Bethlehem Press

Thursday, September 19, 2019
Press photo by dana grubbSeven seniors of Freedom HS’s 501 member graduating class were in a very relaxed mood heading into commencement held at Stabler Arena on June 6. Press photo by dana grubbSeven seniors of Freedom HS’s 501 member graduating class were in a very relaxed mood heading into commencement held at Stabler Arena on June 6.
Class-selected speaker Delores Allen advised her graduating class, “Soon we’re going to have to face the biggest challenge, life after high school.” Class-selected speaker Delores Allen advised her graduating class, “Soon we’re going to have to face the biggest challenge, life after high school.”
Faculty-selected speaker Alex Rodriguez used spoken word poetry to tell the Class of 2019, “How much we choose to pay is the debt we pay ourselves.” Faculty-selected speaker Alex Rodriguez used spoken word poetry to tell the Class of 2019, “How much we choose to pay is the debt we pay ourselves.”
Class president Namrutha Kanakavelan said, “We are taught to work for something that is still unknown to us.” Class president Namrutha Kanakavelan said, “We are taught to work for something that is still unknown to us.”

‘We’re the solution’

Tuesday, June 11, 2019 by NATE JASTRZEMSKI njastrzemski@tnonline.com in School

It was difficult to reconcile the ebullient atmosphere with the event’s theme.

Freedom HS’s commencement at Stabler Arena June 6 was by and large electric and rarely affected by the gravity of “Pursuing Discomfort and Embracing Change.”

Each speaker stressed challenges the new graduates would soon be facing in the adult world while celebrating the many accomplishments they’d already achieved. Perhaps the most obvious and most often mentioned was the new American Sign Languages course, the fruits of which were on display as the chorus collectively signed along while singing the national anthem and alma mater.

Student speaker Delores Allen, her voice quivering with emotion, listed ASL among numerous points of pride for her classmates this year. Others include championships for tennis, soccer and football teams, art shows, theater victories at the Freddy Awards, stellar donations for MiniTHON and a second year for the LGBT day of silence. Additionally, from maintaining straight As to perfect attendance to amassing hundreds of volunteer hours, Freedom’s 500 graduates accumulated almost 800 individual awards, honors and scholarships.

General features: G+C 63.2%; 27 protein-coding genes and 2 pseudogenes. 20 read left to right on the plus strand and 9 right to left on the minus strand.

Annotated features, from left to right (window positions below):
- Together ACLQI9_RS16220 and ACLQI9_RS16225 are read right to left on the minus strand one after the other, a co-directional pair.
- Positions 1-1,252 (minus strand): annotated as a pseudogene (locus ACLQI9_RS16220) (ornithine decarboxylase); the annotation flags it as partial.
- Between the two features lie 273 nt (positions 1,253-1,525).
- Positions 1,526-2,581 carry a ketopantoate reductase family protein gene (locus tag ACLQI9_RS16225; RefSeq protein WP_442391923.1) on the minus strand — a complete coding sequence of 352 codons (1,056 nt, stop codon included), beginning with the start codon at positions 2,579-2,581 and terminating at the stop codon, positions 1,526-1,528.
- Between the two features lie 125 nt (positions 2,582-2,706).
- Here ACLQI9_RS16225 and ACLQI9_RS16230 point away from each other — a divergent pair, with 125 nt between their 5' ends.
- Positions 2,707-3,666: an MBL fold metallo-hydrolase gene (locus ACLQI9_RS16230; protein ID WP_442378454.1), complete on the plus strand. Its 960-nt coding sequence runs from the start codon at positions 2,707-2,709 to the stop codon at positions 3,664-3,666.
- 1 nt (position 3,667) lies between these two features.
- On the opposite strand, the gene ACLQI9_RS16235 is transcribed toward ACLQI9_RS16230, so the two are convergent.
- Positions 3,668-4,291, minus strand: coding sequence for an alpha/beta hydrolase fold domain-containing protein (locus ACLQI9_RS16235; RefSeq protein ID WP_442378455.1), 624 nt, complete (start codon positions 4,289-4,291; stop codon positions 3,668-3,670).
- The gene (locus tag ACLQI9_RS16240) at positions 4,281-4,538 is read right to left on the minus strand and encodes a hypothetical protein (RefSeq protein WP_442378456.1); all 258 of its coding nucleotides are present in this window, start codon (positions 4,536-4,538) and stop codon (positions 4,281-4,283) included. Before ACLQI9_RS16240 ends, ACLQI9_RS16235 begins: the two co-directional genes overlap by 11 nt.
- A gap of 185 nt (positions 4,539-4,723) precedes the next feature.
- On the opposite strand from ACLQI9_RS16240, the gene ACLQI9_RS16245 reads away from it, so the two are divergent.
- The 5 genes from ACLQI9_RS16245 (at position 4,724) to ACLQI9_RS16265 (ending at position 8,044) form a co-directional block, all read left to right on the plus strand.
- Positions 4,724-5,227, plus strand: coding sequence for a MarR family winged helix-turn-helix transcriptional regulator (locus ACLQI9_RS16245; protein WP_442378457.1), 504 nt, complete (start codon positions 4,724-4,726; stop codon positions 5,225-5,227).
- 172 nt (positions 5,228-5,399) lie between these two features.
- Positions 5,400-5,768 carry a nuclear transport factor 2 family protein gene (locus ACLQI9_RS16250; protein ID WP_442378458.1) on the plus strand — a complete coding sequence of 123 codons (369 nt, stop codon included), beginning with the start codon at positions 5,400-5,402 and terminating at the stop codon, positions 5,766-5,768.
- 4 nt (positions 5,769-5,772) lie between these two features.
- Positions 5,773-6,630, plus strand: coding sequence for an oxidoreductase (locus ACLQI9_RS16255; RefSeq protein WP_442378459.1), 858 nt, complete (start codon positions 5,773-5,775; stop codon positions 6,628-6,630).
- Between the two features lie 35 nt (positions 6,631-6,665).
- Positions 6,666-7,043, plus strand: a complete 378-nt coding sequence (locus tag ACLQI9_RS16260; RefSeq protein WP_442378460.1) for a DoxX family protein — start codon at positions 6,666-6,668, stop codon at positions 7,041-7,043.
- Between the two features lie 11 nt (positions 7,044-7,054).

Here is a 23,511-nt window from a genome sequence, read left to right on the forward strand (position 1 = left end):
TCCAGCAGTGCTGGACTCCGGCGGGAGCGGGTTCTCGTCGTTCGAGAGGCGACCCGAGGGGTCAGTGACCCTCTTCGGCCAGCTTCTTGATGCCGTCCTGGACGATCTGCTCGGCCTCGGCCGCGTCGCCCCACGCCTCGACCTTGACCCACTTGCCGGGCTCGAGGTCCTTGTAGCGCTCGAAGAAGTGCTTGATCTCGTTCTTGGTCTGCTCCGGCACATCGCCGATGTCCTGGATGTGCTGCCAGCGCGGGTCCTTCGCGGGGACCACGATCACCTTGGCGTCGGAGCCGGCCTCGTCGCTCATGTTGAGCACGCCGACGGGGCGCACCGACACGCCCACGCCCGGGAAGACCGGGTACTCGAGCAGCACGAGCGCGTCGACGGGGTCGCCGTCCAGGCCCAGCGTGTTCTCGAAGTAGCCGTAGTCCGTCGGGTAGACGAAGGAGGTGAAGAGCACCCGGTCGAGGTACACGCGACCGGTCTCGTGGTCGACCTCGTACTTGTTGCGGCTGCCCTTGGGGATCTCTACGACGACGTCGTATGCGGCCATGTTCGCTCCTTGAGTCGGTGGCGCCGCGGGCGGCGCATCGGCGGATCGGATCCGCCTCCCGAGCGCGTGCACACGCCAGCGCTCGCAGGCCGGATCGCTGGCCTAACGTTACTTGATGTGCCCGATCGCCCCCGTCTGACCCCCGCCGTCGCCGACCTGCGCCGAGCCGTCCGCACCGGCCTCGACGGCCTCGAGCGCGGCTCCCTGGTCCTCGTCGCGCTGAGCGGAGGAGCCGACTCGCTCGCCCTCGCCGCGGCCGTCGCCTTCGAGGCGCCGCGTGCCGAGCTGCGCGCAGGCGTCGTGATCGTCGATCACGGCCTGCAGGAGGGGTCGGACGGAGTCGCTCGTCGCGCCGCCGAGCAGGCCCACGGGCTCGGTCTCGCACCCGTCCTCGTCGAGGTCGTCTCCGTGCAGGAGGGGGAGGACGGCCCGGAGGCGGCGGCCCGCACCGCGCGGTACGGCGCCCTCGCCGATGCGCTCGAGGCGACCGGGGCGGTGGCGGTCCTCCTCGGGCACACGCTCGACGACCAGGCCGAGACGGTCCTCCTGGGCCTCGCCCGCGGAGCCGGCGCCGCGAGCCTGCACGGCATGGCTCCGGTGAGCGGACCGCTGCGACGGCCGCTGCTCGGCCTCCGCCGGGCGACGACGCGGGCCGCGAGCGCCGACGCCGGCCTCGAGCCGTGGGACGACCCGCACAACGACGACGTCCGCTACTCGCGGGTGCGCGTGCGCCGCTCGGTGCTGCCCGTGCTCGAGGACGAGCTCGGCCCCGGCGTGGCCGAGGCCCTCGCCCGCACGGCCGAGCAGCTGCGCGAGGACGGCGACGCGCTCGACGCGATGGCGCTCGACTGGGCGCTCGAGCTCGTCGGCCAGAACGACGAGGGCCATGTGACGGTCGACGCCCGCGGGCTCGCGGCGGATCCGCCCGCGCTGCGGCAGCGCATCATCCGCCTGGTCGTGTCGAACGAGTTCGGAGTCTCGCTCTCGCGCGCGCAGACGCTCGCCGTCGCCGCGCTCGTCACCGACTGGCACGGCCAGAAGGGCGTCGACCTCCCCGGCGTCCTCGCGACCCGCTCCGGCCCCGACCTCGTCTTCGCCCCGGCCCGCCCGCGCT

“I’m so proud and honored to be a part and be representing a class that has done so much for this school in the past year.” But, she said, it’s time for change, and each of them needs to do so when “the leaders and supposed role models we’re supposed to be looking to outside this room won’t do the same thing.”

Allen said they can lean on and be inspired by each other, as they have for the last 18 years, to get through the hard times in a world growing more contentious. She quoted the late Californian rapper and community activist Nipsey Hussle; “If you look at your circle and don’t get inspired, you don’t have a circle. You have a cage.”

With a final minute of empowerment, she said in several languages, including ASL, “Remember we’re not the problem, we’re the solution.

“I love you all and will never forget any of you.”

Superintendent Dr. Joseph Roy addressed that pull of togetherness, saying commencement is also a celebration of community, as there are thousands of people beyond classroom walls who help make the Bethlehem Area School District and its graduates successful. “The community builds the students, and now graduates give back by sharing their unique gifts with the community.”

Board President Mike Faccinetto shared a personal thought on discomfort and success: While attending a Justin Timberlake concert with his wife, his own awkwardness didn’t preclude his acknowledging the music legend is himself an example of having to change and take risks to succeed. “He had to step out of his comfort zone and work hard, and that’s my message to you today,” he said. “Be bold. The easy path isn’t always the best, and it certainly isn’t the most fun… or satisfying.”

Faculty-selected speaker Alex Rodriguez took his teachers’ advice and chose spoken word poetry for his out-of-the-box address. His florid work, sometimes rising to a crescendo, encouraged his classmates to recall all those who have helped them along the way and that nothing worthwhile is simply handed to you. “Success does not come easy. Success is a battle, so rage. Rage on. Rage for the path of discomfort,” he said, like a dreamer fighting negativity, burning bright in a dark storm.

“We were born for greatness.”